Laurel and Primrose are little girls who like to play in the woods. Two little girls who take a baby with them into the woods and only two of the three little girls come back out again. The world despises them, the nation spends years hunting them, but only one of them spends time behind bars,
Even after so many years the public believes Laurel and Primrose deserve to be punished until they themselves take their last breath.
Laurel, the elder of the two, is seen as the main perpetrator and locked up. The youngest girl is renamed Rosie and is raised normally in society as if the events had never taken place at all. The public and the family members of the victim keep finding out where she lives, so she feels like a hunted animal.
When another young child goes missing where Rosie happens to be spending the night she becomes an instant suspect, thanks to the help of a writer, who is hungry for a sensational story. She is then forced to reconsider her attitude towards Laurel and whether or not she should help her get parole.
There are definitely parallels that can be drawn between the Bulger case and the fictional Flower Girls, and it invites the reader to ponder and perhaps even debate what happens when a child kills another child. When children commit a heinous crime, it’s perhaps worse than the horror of any adult on child crime, because it is so hard to fathom how a child can do such a terrible thing.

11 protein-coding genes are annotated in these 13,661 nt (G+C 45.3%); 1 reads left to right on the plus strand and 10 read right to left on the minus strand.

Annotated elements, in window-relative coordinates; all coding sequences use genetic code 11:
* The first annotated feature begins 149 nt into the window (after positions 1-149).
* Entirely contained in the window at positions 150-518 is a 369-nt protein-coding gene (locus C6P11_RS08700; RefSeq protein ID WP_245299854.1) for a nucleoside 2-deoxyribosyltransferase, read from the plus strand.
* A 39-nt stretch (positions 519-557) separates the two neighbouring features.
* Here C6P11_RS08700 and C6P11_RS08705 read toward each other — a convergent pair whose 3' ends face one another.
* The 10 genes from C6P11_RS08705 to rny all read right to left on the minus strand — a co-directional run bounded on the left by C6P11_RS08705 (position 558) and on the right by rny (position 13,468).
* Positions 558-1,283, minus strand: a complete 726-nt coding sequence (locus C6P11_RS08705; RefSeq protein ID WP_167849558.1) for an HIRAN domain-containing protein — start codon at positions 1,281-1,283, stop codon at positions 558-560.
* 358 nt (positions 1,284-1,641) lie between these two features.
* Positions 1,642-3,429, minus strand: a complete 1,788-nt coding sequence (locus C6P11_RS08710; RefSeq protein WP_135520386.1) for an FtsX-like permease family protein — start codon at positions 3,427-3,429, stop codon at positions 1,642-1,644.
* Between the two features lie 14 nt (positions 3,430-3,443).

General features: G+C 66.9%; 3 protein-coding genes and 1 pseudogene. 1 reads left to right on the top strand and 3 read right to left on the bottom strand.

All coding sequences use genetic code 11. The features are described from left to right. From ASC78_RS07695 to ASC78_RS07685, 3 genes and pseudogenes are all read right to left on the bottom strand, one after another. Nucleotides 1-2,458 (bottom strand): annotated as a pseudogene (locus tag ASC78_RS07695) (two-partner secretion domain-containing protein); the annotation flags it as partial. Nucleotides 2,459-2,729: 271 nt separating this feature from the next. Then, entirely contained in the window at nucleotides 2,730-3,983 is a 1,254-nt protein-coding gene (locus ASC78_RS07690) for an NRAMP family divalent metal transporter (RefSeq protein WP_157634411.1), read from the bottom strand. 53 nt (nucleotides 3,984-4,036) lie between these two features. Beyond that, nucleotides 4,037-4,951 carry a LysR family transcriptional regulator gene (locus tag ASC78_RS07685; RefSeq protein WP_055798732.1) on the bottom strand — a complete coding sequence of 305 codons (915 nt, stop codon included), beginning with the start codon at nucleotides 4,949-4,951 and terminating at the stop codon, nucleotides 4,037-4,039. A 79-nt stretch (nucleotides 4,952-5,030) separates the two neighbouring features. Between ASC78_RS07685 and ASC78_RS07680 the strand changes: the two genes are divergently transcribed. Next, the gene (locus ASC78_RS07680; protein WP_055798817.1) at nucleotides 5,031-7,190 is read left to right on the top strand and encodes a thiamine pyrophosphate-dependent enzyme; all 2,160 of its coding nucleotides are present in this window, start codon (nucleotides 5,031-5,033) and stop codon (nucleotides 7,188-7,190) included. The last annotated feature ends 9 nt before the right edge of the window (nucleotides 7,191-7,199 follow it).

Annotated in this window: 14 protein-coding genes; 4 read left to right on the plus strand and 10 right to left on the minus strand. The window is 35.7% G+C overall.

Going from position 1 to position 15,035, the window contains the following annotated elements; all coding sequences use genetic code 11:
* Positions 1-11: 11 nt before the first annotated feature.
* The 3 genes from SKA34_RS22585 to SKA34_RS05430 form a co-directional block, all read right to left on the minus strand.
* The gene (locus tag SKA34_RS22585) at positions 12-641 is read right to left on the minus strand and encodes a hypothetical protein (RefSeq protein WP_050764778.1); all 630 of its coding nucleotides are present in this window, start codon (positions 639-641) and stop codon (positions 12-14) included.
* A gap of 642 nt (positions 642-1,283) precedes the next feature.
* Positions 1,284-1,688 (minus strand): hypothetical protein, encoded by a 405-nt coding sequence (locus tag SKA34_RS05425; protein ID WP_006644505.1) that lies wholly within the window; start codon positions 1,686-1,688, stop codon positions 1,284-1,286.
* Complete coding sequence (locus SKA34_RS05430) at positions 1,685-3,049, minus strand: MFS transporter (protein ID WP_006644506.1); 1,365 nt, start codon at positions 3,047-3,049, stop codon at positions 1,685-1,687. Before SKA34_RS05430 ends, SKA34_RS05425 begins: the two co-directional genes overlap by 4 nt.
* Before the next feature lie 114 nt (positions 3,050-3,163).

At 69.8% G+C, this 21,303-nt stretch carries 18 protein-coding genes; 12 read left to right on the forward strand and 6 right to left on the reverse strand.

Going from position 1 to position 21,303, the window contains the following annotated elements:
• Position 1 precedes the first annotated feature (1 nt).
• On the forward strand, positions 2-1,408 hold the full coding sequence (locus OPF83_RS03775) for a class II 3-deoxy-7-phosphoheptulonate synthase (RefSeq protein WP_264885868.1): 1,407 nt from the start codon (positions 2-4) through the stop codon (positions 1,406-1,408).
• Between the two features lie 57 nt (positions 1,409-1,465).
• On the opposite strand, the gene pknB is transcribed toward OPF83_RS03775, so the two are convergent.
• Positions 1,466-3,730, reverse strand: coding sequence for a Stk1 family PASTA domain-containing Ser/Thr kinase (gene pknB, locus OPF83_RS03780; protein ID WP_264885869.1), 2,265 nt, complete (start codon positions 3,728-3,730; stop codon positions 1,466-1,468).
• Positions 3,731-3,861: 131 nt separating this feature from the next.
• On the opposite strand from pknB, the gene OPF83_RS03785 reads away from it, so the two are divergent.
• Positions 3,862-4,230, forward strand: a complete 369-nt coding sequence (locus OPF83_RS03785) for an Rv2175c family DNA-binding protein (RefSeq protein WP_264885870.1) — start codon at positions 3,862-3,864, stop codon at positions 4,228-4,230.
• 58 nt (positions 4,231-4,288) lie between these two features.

The author goes for the more hard-nosed approach with this plot, so you might think it is going a specific way, but it doesn’t. Clark-Platts allows the story to hover over the dark abyss and takes the reader on the steep decline into the desolate landscape of a cruel and calculated mind.
The Flower Girls is a tense psychological thriller, which takes the reader on a difficult journey of justice and morality. Is there any right or wrong in such tragic circumstances? Then just when you think, as a reader, you have come to a conclusion you feel comfortable with, the author blindsides the reader with the truth. Not a read you should miss.
Buy The Flower Girls at Amazon Uk or go to Goodreads for any other retailer. Publisher: Raven Books; Hardcover release 24 January 2019
Follow @aclarkplatts @BloomsburyRaven,Visit aliceclarkplatts.com
Lovely review… I am planning to get this book